Nick Carroll: How the South Newy Crew Saved Their Beach (and How You Could Save Yours)

7 Aug 2019 2 Share

Nick Carroll

Senior Writer

COASTALWATCH | NICK CARROLL

Lessons Learned

There’s a few sighs of relief being shared among the crew at South Newcastle Beach right now.

It seems as if their year of trial around the Newcastle City Council’s plan to pile 700 square metres of extra concrete on to the beach has finally come to an end.

The plan, involving a skate park re-jig, would have exposed the beach to major threats of erosion, and possibly resulted in the destruction of the skate park itself, according to expert coastal observers.

See our original story: Why Is Newcastle City Council Planning to Build a Skate Bowl over an Existing Beach?

Newcastle’s mayor, Nuatali Nelmes, has now held a PR during which new drawings of the skate park re-fit were revealed. And according to South Newy surfer Bernie Wilson, who helped lead the protest (and who also semi-gatecrashed the PR), it’s very possibly a win-win.

If the drawings are a guide, he says, the whole thing will be built inside the current sea-wall line, thus preventing the destruction feared by local surfers and others. “They’ve pretty much kept their word and kept it off the beach.”

Seems like the South Newy experience could be a textbook study of how planned coastal incursions can be turned around by concerned citizens in favour of the near shore environment.

One thing’s for sure, though – in a time of rising sea levels and likely increasing storm surf activity, this is far from the last such battle along Australia’s coasts.

With that in mind: what did Bernie and co learn about such battles? What worked for them, and what didn’t?

Here’s a quick four point primer, if you’re thinking of going into bat for a cause like this:

ENLIST THE EXPERTS. “We only started gaining traction once we got Professor Andrew Short on board. People had to listen to what he had to say. Plus we got a lot of help from the Surfrider Foundation, Craig McIntyre and co, they have resources that can really help you, especially if you’re not sure how to go about things at first.”

TRUST THE COMMUNITY. “More than anything, you’ll find that when an issue like this comes up, there’s members of the community who’ll rise up and bring important things to the table – skills they’ve learned during their lives that can suddenly be really useful, whether it be organising or helping to understand the issues better. They might be people you never knew or heard of before. It’s amazing how much people want to help if you let them.”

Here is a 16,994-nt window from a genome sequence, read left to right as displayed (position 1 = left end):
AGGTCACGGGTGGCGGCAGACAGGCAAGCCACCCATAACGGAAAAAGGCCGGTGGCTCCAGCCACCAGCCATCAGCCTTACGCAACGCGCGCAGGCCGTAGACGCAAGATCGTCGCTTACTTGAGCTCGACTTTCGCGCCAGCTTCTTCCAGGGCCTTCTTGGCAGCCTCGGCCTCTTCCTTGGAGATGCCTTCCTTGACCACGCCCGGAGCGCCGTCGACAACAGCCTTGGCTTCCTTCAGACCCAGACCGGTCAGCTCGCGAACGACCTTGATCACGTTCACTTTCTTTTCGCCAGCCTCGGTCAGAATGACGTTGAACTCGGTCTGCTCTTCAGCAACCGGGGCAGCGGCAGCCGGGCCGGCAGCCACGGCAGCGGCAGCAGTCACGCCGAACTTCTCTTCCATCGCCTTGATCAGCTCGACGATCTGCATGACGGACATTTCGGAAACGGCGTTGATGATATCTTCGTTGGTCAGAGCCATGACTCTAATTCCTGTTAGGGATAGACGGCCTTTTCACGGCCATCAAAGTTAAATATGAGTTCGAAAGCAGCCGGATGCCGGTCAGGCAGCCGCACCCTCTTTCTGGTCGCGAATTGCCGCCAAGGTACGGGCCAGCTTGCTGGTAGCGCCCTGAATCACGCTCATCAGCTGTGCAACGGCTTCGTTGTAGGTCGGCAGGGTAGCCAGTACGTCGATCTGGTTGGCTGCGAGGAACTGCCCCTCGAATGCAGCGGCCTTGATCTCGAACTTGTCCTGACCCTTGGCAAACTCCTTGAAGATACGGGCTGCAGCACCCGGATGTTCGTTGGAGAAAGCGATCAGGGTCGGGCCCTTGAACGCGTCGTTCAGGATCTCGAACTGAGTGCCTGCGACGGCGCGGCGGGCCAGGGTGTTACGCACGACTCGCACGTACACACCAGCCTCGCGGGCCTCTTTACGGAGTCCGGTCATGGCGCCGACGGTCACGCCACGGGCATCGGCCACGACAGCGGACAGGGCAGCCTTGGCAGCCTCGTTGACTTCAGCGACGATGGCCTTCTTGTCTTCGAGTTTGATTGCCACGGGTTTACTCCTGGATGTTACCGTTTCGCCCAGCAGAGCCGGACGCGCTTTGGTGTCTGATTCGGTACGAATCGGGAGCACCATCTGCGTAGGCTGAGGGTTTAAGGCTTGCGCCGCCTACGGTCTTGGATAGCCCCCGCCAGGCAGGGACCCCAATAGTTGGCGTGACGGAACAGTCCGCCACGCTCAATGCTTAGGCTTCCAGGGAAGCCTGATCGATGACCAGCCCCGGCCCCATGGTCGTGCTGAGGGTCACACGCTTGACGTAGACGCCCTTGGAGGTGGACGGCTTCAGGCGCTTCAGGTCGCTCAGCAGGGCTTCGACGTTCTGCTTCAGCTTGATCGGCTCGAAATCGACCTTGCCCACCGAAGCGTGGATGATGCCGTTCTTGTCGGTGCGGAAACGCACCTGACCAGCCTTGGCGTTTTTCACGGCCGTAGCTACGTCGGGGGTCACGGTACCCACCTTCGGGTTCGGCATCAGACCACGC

DON’T GIVE UP. “The Mayor told us several times (at the recent PR) that the whole thing was inside the seawall. That’s what the drawing appears to show. But she also told us the current drawings are a concept only, and are designed for feedback. They’re not engineer’s drawings or actual blueprints. Some of the experts we’ve talked to seem to think it’ll cost a lot more than the (original figure of) $11 million. So we’re going to have to keep checking as it all goes through the process. It’s not done till it’s done.”

KEEP A CLEAR HEAD. “At the end of the day, these politicians are spending our money. They’ll get belligerent and ugly and they’ll try to make you feel small, or that you’re somehow not doing the right thing. They have experience in it and they employ people just for PR purposes. Don’t react to that. Just stick to knowing you are right.”

The drawings are on the council’s website for viewing. Here’s hoping they don’t have to go again.

Benefit Night for “Doc Yagen”

One of the local surfers involved in the protest is Paul “Doc Yagen” Vincer. Paul has a brain tumour for which he is receiving treatment. Bernie and co are putting together a benefit night in support of Paul’s family, including a surf auction. Some good gear is up for grabs, including a board from legend Peter McCabe (an old friend of Paul’s) and other stuff. The night is at Mayfield Bowling Club on September 14. If you want to contribute in some way, contact Bernie Wilson at berniewilson74@hotmail.com or us here at Coastalwatch — we’ll pass it on.


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